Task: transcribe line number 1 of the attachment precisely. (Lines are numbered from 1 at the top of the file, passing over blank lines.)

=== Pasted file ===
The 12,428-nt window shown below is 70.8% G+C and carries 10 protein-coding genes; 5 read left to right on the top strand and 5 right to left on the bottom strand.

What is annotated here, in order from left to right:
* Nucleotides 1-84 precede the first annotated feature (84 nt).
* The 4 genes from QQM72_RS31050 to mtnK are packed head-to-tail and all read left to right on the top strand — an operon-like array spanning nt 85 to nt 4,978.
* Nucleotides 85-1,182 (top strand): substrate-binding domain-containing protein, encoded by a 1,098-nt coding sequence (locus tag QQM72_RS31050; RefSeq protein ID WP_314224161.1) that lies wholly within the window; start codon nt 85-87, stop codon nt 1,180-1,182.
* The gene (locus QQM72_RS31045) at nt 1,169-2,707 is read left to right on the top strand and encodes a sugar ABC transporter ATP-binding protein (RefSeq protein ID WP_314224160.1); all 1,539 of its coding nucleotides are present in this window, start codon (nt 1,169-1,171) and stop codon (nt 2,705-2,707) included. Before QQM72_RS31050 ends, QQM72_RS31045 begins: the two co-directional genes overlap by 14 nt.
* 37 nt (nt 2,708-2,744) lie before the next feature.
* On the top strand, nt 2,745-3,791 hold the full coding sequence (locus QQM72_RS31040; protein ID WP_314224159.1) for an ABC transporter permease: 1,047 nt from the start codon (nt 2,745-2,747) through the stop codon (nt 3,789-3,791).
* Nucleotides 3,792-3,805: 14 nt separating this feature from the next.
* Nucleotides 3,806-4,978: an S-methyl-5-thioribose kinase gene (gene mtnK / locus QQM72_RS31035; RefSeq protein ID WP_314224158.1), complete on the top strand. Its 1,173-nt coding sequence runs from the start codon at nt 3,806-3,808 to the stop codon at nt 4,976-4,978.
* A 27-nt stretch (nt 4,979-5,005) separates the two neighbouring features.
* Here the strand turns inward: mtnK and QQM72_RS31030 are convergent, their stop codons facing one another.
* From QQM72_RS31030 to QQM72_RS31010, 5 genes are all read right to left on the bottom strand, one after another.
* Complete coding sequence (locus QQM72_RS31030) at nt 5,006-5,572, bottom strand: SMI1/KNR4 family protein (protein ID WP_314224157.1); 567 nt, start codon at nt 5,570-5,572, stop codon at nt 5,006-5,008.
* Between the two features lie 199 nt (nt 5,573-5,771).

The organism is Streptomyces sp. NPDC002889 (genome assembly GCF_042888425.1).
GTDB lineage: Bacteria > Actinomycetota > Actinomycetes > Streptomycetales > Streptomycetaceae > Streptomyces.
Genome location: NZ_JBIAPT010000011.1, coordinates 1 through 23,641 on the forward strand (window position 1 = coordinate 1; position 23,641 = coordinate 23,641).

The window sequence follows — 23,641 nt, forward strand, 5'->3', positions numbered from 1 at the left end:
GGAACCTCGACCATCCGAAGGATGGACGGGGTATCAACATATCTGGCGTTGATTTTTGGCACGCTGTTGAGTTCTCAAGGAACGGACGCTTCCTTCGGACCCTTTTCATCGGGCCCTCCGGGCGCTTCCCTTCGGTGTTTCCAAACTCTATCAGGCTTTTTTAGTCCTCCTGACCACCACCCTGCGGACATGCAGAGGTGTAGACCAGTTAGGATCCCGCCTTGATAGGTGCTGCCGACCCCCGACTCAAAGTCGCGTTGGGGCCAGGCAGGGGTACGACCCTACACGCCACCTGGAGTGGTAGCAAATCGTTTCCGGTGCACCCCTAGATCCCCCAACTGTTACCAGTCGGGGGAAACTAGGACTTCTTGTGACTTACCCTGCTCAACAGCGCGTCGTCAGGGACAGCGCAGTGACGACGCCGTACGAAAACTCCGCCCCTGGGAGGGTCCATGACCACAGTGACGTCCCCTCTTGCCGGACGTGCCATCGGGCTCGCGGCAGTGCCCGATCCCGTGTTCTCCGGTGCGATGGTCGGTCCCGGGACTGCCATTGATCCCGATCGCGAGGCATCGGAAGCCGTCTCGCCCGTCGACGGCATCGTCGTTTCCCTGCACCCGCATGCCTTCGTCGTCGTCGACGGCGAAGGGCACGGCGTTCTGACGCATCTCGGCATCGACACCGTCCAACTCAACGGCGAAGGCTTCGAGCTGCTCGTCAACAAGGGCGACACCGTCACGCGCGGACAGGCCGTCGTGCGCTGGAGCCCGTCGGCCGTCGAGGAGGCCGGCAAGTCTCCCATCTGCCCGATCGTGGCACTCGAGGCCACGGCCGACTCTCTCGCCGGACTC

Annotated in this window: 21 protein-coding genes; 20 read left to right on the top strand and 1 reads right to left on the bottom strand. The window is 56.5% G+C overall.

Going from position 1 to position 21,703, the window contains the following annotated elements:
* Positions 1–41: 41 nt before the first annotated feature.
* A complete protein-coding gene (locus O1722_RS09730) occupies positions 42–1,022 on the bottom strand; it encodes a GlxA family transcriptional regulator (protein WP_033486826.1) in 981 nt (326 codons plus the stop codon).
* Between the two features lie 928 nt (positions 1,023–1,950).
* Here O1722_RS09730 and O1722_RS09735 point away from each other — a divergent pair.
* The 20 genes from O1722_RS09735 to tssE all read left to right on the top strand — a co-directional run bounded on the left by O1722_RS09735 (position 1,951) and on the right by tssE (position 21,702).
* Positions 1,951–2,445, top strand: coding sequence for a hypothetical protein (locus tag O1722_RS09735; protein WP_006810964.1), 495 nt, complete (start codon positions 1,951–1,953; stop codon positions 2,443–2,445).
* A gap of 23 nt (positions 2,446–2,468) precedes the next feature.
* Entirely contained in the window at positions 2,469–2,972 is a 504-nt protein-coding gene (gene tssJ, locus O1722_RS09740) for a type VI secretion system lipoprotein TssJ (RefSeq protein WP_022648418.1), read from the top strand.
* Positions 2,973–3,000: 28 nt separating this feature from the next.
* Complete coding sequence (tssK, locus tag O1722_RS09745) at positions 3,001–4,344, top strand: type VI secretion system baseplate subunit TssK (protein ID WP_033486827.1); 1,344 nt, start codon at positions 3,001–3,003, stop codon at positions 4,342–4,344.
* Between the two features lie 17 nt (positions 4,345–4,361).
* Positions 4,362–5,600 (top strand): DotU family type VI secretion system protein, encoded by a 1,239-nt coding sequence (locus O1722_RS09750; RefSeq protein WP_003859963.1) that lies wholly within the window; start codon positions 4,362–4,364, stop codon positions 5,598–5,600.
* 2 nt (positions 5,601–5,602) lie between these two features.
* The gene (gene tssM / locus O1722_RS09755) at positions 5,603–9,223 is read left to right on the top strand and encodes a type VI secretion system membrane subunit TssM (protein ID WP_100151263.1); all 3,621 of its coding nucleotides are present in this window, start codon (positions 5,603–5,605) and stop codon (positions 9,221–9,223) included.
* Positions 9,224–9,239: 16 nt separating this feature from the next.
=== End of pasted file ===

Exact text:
The 12,428-nt window shown below is 70.8% G+C and carries 10 protein-coding genes; 5 read left to right on the top strand and 5 right to left on the bottom strand.